A Cheap Indoor Dipole for 80m-15m

Antenna PartsI finally got my hands on an HF transceiver last week.  It’s a gently used IC-735, with CW, SSB, AM, and FM on all bands 160-10 meters with the exception of 60 meters.  It has had the MARS modification done on it, so it will transmit on any frequency between 100 kHz to 30 MHz.  It has a max power output of 100 watts in CW, SSB, and FM modes, and 40 watts in AM.  A handy rig to have for a ham who’s just starting out.  It’s certainly not as spiffy as the brand new DSP rigs with huge LCD displays and power computers under the hood, but there are more than enough features to satisfy the beginning to intermediate operator.  Since I got the rig on the air on March 10th, I’ve had six contacts with my straight key, each in a different state, so I only need 44 more states to get WAS!

But I’m getting ahead of myself.  The fanciest, most expensive rig on the planet isn’t worth a hill of beans without an antenna to send and receive signals.  I’ve avoided HF for a long time because I assumed the antenna requirements would be too costly in terms of space and money.  I live in a townhouse with no attic, no basement, and a postage stamp yard, and putting up antennas outside is entirely out of the question.  There simply isn’t enough space to string up a full sized dipole indoors for most of the HF bands.  I had the inspiration, however, to try setting up an antenna for 20 meters, which is a popular HF band and should also resonate on 10 meters if designed carefully.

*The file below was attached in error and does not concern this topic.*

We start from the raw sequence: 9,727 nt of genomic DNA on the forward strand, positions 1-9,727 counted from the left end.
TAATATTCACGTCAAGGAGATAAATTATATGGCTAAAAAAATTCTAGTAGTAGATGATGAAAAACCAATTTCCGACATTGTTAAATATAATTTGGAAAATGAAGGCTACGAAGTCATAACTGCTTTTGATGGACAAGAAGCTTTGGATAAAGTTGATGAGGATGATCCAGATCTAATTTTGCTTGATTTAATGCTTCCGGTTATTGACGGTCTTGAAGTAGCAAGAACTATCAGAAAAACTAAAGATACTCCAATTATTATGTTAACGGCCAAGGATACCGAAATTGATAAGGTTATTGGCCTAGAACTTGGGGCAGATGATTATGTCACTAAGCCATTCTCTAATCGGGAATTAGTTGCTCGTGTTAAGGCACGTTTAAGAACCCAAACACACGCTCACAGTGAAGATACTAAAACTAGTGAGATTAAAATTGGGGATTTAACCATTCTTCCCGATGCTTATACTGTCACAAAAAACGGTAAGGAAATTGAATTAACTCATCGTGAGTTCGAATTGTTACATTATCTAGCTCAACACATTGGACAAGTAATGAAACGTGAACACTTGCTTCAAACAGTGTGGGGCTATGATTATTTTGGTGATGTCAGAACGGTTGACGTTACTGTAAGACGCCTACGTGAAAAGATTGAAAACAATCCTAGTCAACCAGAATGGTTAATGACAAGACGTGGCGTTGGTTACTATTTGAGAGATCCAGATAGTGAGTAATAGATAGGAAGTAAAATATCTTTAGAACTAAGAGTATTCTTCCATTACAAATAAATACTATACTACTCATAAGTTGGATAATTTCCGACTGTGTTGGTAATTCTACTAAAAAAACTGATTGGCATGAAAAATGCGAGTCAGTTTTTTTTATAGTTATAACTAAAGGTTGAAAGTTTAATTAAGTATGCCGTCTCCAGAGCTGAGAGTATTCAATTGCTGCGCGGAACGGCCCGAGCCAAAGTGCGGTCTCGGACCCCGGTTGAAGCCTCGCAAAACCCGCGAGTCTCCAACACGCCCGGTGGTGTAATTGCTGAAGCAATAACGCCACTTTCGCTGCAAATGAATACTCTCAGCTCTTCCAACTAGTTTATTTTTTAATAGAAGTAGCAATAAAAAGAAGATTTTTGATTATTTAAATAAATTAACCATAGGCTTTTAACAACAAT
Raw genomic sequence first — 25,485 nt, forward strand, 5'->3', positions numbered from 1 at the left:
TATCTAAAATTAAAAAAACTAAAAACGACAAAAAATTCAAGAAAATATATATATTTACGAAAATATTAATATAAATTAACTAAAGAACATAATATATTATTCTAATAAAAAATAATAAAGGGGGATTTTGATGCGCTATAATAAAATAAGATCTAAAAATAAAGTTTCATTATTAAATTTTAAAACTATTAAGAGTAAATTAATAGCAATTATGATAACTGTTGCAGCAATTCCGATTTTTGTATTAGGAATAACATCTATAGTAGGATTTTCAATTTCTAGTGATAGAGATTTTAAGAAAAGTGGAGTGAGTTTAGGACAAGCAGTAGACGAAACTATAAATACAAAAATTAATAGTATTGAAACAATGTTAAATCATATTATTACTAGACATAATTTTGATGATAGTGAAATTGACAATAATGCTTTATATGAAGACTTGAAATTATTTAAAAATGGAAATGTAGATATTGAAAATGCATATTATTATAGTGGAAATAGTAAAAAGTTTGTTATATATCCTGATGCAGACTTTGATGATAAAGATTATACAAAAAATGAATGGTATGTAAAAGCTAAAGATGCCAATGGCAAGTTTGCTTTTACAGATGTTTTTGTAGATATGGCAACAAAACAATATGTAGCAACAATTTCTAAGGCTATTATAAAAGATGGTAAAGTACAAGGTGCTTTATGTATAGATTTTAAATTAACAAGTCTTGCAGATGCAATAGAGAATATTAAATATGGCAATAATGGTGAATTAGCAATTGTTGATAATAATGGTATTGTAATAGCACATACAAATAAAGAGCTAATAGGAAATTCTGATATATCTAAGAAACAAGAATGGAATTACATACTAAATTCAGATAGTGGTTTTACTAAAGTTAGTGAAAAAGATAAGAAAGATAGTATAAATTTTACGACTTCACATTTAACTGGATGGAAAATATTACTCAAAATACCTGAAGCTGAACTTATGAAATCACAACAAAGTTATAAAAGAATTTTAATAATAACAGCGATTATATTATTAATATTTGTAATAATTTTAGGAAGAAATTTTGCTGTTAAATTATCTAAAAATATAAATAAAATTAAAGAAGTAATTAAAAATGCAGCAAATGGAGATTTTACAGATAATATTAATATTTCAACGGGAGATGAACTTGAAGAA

You can see the design here.  It’s a semi-square with a 12.6′ base leg and two 9.6′ legs at 90 degrees.  At my shack the base leg runs east to west, and the two shorter legs run north to south.  It hangs 7.25′ above ground level around the ceiling, suspended with no-damage .5 lb plastic hooks attached to the wall.  Obviously this isn’t a very ideal setup, but the results speak for themselves I think.  Sure, other setups will have less noise and a lower takeoff angle, but I’ve had signal reports of 579 and above from as far away as California.  With a tuner, I’ve been able to load it up on all bands between 80 and 18 MHz with full power and an SWR no higher than 1.3:1.  Your mileage may vary, and with indoor antennas a lot of things must be taken into account such as wiring inside the walls, what material the walls and exterior of your building are made of, how many floors are above and below you, and most importantly of all, especially in an apartment situation you must take the RF exposure into account for both yourself and your neighbors.  With all of these factors in mind, however, there’s no reason any ham with a room at least 12’x16′ can’t put up a modest antenna to at least get started on their WAS certificate.